Foundation Findings

GPS Feature of Some EPIRBs Fail

A GPS-enabled Emergency Position Indicating Radio Beacon While the core function of the EPIRB – the 406 MHz distress signal—was reliable and could provide an approximate location via Doppler, not all the beacons performed the additional function of transmitting their GPS coordinates, which would give rescuers exact coordinates.

In March 2003, the National Oceanic and Atmospheric Administration (NOAA) and the U.S. Coast Guard organized a test to determine the answer to a very troubling question: why, in 66% of real-world activations of GPS-enabled emergency beacons, were the GPS coordinates not transmitted to search and rescue authorities as they should have been?

This test—referred to as the Key West Test—was requested by representatives of COSPAS-SARSAT, the international, satellite-based distress alerting system that monitors emergency transmissions around the world. Originally, the test was conceived to see if there was a weakness in their system of receiving distress alerts from mariners, pilots, and inland wilderness travelers in trouble, however once the Key West Test was completed, another issue surfaced.

How They Work

Global Positioning System (GPS)-enabled Emergency Position Indicating Radio Beacons (EPIRBs) have been available for several years, often used by offshore boaters. Personal Locator Beacons (PLBs) have been available in the continental U.S. since 2003, but have been used elsewhere for some time. These can be clipped to the life jacket of an offshore mariner, or carried by a backpacker or a wilderness kayaker. We’ll only be discussing the marine applications here. In a severe emergency, you would activate your EPIRB or PLB by flipping a switch. The beacon then transmits on the 406 MHz frequency a digital distress signal detected by the COSPAS-SARSAT Satellite Distress Alerting System. After processing the digital data from your signal, appropriate search and rescue authorities are notified. Provided you have registered your EPIRB with NOAA as required, authorities will also be able to access information about your vessel, emergency contacts, and how many are aboard. There are two main advantages to using a GPS-enabled beacon over a “standard” 406 MHz beacon. First, search and rescue authorities will not only receive your distress signal, but they should receive your exact GPS coordinates. Without these GPS coordinates, the authorities can narrow your position down to a radius of about two nautical miles via Doppler. Combined with a GPS, the unit’s location can be pinpointed to within a half nautical mile or less. Second, your vessel’s position is transmitted much quicker when the GPS coordinates are available. It takes about three to five minutes for your location to register with authorities when you are using a properly-working GPS-enabled EPIRB. Depending on the position of satellites passing overhead, it could take up to 90 minutes for a standard 406 MHz EPIRB’s position to be reported. Standard 406 MHz EPIRBs are highly-trusted as a safety tool, and are even rented through the BoatU.S. Foundation by the week. However, GPS-enabled EPIRBs are seen as an upgrade and can cost up to 50% more. With this comes the expectation that one’s rescue will be more likely and time spent in the water will decrease.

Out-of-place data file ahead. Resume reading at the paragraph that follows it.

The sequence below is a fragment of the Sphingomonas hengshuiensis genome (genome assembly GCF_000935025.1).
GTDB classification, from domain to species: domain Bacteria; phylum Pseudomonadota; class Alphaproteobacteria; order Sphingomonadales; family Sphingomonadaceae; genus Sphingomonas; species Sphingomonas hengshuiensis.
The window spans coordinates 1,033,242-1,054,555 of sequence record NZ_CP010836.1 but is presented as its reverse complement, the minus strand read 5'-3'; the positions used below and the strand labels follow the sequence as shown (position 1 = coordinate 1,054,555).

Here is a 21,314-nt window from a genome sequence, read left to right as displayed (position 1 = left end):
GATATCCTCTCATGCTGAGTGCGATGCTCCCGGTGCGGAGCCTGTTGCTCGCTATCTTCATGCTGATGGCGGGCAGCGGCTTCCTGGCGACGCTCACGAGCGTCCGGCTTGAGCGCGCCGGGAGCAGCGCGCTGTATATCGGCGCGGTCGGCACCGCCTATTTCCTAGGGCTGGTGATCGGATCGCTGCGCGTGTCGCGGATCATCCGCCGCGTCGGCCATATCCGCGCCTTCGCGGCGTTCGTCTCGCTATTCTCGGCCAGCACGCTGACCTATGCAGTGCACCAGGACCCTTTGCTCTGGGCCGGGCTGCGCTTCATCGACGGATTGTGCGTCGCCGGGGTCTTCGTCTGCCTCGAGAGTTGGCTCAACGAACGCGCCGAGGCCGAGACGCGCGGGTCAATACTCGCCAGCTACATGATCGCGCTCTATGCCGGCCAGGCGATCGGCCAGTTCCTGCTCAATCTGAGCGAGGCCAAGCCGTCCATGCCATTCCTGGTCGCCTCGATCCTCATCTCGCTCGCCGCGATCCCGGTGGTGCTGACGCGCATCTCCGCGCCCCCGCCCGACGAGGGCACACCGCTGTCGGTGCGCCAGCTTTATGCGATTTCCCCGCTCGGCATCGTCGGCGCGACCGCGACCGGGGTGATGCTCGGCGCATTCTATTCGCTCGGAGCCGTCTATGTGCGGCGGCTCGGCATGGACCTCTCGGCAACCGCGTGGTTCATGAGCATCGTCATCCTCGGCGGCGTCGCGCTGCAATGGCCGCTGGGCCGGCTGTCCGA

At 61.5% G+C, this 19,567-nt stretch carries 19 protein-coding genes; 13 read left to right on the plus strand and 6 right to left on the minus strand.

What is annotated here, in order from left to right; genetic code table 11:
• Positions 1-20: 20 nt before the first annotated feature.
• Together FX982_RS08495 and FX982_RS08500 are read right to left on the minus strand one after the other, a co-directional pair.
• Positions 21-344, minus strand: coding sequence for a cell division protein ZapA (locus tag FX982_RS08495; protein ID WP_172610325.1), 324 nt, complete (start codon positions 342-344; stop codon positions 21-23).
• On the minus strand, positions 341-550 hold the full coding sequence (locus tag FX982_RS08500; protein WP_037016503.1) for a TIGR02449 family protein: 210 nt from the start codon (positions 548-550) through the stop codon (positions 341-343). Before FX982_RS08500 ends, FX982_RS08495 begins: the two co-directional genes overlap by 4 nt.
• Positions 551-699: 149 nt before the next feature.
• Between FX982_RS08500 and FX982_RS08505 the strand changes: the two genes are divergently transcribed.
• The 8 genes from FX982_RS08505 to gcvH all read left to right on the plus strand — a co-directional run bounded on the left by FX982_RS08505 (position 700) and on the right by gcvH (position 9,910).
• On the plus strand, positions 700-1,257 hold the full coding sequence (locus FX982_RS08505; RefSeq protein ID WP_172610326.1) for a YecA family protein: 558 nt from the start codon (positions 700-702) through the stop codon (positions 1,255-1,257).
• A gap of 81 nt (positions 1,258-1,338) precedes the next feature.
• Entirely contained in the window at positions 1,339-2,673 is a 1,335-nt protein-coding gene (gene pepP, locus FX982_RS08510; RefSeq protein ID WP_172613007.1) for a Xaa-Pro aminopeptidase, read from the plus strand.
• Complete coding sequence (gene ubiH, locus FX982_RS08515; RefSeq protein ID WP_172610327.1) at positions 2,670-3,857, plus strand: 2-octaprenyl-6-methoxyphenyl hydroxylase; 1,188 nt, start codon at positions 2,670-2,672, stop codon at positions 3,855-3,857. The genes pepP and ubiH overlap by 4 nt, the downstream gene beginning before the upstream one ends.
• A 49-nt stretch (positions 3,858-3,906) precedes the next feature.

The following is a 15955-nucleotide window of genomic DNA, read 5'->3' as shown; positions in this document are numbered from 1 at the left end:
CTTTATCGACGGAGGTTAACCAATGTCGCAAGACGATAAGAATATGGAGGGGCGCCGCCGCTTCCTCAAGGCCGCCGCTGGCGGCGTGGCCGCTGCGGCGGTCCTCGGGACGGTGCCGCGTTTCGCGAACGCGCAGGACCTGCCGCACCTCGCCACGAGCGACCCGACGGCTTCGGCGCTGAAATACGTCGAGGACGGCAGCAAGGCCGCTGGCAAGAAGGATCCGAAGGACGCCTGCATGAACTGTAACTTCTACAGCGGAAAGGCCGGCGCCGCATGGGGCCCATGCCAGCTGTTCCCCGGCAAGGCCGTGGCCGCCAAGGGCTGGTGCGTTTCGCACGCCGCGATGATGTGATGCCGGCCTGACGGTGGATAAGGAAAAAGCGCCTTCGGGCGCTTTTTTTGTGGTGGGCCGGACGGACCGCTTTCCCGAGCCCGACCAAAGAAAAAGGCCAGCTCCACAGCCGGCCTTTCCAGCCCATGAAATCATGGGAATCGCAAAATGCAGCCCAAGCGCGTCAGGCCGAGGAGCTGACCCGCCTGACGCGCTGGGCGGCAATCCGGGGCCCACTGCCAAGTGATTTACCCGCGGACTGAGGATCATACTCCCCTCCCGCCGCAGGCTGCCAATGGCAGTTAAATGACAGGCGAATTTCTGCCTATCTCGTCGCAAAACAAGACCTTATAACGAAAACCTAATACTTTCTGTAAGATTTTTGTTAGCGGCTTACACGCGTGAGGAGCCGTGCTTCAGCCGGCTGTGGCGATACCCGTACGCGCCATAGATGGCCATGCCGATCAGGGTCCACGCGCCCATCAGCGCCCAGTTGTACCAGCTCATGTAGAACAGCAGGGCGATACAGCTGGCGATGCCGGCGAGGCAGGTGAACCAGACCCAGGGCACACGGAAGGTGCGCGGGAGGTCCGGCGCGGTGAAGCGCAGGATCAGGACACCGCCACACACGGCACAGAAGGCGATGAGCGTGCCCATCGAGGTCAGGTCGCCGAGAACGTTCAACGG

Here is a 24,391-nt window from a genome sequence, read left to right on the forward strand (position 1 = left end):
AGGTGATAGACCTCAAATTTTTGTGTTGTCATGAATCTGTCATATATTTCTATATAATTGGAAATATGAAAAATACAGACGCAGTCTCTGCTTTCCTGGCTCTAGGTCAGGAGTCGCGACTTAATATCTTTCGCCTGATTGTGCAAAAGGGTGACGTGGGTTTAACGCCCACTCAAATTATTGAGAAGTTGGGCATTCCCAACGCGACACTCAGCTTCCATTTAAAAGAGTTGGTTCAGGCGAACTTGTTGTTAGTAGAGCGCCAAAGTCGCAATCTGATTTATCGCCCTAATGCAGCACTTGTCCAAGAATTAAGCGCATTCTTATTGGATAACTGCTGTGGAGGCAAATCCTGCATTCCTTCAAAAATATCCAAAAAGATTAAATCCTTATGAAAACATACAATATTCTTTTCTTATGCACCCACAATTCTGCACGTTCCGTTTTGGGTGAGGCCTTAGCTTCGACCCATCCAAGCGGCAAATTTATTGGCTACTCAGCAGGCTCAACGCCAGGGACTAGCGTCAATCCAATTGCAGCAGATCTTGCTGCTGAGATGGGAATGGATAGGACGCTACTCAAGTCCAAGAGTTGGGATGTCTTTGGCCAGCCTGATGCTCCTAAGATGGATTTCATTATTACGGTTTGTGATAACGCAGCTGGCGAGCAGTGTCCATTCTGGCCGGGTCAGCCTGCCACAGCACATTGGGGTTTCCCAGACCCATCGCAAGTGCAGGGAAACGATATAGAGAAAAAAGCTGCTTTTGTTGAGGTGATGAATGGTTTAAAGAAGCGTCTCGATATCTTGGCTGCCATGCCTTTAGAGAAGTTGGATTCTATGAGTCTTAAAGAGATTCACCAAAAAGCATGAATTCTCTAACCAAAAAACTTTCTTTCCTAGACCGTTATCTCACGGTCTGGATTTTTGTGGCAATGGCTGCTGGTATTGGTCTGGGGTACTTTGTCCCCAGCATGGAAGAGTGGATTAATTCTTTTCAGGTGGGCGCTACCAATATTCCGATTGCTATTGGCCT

While the core function of the EPIRB – the 406 MHz distress signal—was reliable and could provide an approximate location of the distressed vessel via Doppler, not all the beacons performed the additional function of transmitting their GPS coordinates, which would give rescuers exact coordinates. In other words, some of the beacons were not performing as advertised.

This discovery disturbed those involved with the test and those privy to the results. Essentially, consumers were paying a premium for EPIRBs they believed had capabilities that could increase their chance for survival in an emergency—and some models clearly weren’t meeting those claims. The problem was that emergency beacon manufacturers had allowed their units to be tested in the Key West Test with the understanding of anonymity.

To confirm the Key West Test and ensure the results were made public, a second set of tests was conducted by the nonprofit Equipped To Survive Foundation and sponsored in part by West Marine and the BoatU.S. Foundation for Boating Safety and Clean Water.

The Latest Tests

The second series of test were conducted in January 2004, on and off the coast of Santa Cruz, CA. Equipped To Survive Foundation conducted the testing and representatives from the BoatU.S. Foundation, West Marine, the U.S. Coast Guard and NOAA attended, as well as representatives from some beacon manufacturers and other companies and agencies.

All beacons legal and available in the U.S. at the time of testing were included. Five were off-the-shelf models from ACR Electronics and McMurdo Ltd. The sixth was a Techtest GPS PLB not readily available to consumers, and the company paid for its inclusion in the testing. Two of the models tested required an external GPS to be plugged in (see chart). All others contained an internal GPS.

Baseline testing began with the beacons stationary on a jetty, with open, uninterrupted access to the sky and the GPS satellites. All beacons were activated using a test code so authorities would know it was not an actual emergency. On the jetty, all six activated beacons were able to lock on satellites (in other words, “acquire satellites”) and successfully transmit GPS coordinates with their distress alert.